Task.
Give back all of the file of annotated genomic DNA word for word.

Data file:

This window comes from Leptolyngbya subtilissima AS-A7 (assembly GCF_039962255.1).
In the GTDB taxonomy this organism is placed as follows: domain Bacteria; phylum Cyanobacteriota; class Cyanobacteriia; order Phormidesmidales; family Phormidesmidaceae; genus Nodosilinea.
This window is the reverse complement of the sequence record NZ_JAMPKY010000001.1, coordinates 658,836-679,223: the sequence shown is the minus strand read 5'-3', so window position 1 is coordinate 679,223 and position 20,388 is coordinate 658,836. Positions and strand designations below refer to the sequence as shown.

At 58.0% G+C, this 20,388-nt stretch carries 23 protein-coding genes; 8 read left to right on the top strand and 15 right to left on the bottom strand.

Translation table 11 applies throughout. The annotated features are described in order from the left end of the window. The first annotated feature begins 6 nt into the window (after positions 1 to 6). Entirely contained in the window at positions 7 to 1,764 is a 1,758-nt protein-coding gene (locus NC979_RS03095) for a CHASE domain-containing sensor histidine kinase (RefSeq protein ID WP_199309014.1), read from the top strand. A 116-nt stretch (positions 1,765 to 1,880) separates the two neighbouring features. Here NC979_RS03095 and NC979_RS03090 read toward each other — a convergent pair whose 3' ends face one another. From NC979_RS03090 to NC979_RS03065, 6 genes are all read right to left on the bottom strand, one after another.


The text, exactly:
This window comes from Leptolyngbya subtilissima AS-A7 (assembly GCF_039962255.1).
In the GTDB taxonomy this organism is placed as follows: domain Bacteria; phylum Cyanobacteriota; class Cyanobacteriia; order Phormidesmidales; family Phormidesmidaceae; genus Nodosilinea.
This window is the reverse complement of the sequence record NZ_JAMPKY010000001.1, coordinates 658,836-679,223: the sequence shown is the minus strand read 5'-3', so window position 1 is coordinate 679,223 and position 20,388 is coordinate 658,836. Positions and strand designations below refer to the sequence as shown.

At 58.0% G+C, this 20,388-nt stretch carries 23 protein-coding genes; 8 read left to right on the top strand and 15 right to left on the bottom strand.

Translation table 11 applies throughout. The annotated features are described in order from the left end of the window. The first annotated feature begins 6 nt into the window (after positions 1 to 6). Entirely contained in the window at positions 7 to 1,764 is a 1,758-nt protein-coding gene (locus NC979_RS03095) for a CHASE domain-containing sensor histidine kinase (RefSeq protein ID WP_199309014.1), read from the top strand. A 116-nt stretch (positions 1,765 to 1,880) separates the two neighbouring features. Here NC979_RS03095 and NC979_RS03090 read toward each other — a convergent pair whose 3' ends face one another. From NC979_RS03090 to NC979_RS03065, 6 genes are all read right to left on the bottom strand, one after another.